As part of an ongoing national polling effort to track the views of American Catholics, Le Moyne College has released the findings of the latest Contemporary Catholic Trends (CCT) poll, in conjunction with Zogby International. The survey featured questions about the effect of the sex abuse scandal, terrorism, immigration, and the role of religion in public life. The Le Moyne College/Zogby International CCT poll has been conducted twice a year since 2001.
Approval Ratings for Religious Leaders and Responses to Abuse Scandal
In the fall of 2006 the Bishops’ approval rating exceeded 70% for the first time since the fall of 2001, suggesting a recovery after reduced approval when news of the sex abuse scandal broke in the spring of 2002. The March approval rating of 70% for the Bishops shows no change from last fall.
To add some context to this trend, respondents to the March survey were asked about the abuse scandal and the present state of the Church. Overall, 31% of respondents say they are aware of a publicly accused priest in their diocese, and these Catholics report less support for the U.S. Bishops. 61% of these Catholics said that the Bishops are doing a good job leading the Church, compared to 74% support among those who are unaware of an accusation (see following chart).
According to Dr. Matthew Loveland, CCT principal investigator, “the effect of the scandal should be considered diocese by diocese because the perceived relevance of the Bishops’ reaction depends on whether or not one knows about a locally accused priest. The emotional toll is great for all Catholics, but more difficult for those who can put a face on it.”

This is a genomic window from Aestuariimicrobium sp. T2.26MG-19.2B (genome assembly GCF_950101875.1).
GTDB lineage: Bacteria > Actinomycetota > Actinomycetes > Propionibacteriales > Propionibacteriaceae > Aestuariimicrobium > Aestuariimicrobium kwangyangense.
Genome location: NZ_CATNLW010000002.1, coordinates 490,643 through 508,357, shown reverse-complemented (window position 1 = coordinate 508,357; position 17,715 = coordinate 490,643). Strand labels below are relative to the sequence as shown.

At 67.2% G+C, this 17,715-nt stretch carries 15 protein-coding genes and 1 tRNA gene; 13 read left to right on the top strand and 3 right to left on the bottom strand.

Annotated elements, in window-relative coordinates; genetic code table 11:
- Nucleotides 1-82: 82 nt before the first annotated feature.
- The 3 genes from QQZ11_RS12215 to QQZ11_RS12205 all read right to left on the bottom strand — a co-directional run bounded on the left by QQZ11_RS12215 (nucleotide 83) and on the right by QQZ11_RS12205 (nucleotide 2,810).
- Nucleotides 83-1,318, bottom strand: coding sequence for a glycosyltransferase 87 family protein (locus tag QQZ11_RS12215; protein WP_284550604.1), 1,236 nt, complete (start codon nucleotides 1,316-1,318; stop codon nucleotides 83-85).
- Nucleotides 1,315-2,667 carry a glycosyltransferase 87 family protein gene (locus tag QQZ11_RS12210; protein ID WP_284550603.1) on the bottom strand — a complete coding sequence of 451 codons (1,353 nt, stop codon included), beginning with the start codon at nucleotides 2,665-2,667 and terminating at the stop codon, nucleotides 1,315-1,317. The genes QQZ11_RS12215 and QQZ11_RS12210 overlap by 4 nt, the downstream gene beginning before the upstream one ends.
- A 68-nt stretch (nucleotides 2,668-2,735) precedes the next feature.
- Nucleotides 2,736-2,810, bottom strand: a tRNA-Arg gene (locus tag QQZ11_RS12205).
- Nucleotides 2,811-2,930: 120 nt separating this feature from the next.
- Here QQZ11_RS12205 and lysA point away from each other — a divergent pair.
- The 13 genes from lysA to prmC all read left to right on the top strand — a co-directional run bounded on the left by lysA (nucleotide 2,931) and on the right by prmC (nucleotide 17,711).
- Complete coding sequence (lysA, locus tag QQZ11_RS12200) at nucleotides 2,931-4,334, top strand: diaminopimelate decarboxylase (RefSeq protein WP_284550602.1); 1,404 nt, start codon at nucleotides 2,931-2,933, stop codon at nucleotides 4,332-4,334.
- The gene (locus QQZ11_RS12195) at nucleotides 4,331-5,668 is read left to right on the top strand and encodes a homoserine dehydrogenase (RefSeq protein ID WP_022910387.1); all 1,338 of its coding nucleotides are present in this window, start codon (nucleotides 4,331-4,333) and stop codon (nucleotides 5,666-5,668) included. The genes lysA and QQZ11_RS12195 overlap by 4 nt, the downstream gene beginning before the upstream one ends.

Overall support for other leaders is significantly higher than for the Bishops. A large majority (86%) strongly agrees (68%) or somewhat agrees (18%) that local pastors are doing a good job. Support for local pastors is similar for those aware of an accused priest and those who are not, at 85% for the prior and 87% for the latter. U.S. Catholics feel Pope Benedict XVI is doing a good job leading the church, with 86% strongly (47%) or somewhat (39%) agreeing.
Respondents were also asked how much attention they paid to national news, news about the U.S. Conference of Catholic Bishops (USCCB), and news about the Pope. 77% reported paying “a good deal” or “a lot” of attention to national news. U.S. Catholics follow news about religious leadership to a lesser degree: 53% of respondents saying they pay “a little” or “no attention” to news about the Pope, while 76% said the same about the USCCB. These findings suggest that Catholic attitudes are potentially influenced more by news media than religious leaders.
Asked if they felt the Church was stronger or weaker five years after the scandal became public, 23% of U.S. Catholics say the Church is stronger, 41% said the Church is weaker, and 31% felt that there has been no change. Attitudes differ for those who follow news of the USCCB; 32% of those who follow the USCCB feel the Church is weaker, while 44% of those who do not follow news about the bishops believe the Church is weaker. The Catholics most likely to feel the church is weaker are those who say they follow national news, but do not pay attention to news about the Bishops; 48% of this constituency feels the Church is weaker.
gain reflecting the importance of local events, attitudes also differ for those aware of an accused priest in the diocese. 48% of these Catholics say the Church is weaker, while only 38% of those unaware of an accused priest feel this way.
Catholic Attitudes about Terrorism
The March 2007 Contemporary Catholic Trends survey included questions about terrorism and U.S. policies since 9-11. Respondents were asked about several possible causes of terrorism. The strongest majorities believed that world economic problems (81%), religious intolerance (83%), world political instability (85%), and the history of conflict in the Middle East (88%) are causes of terrorism.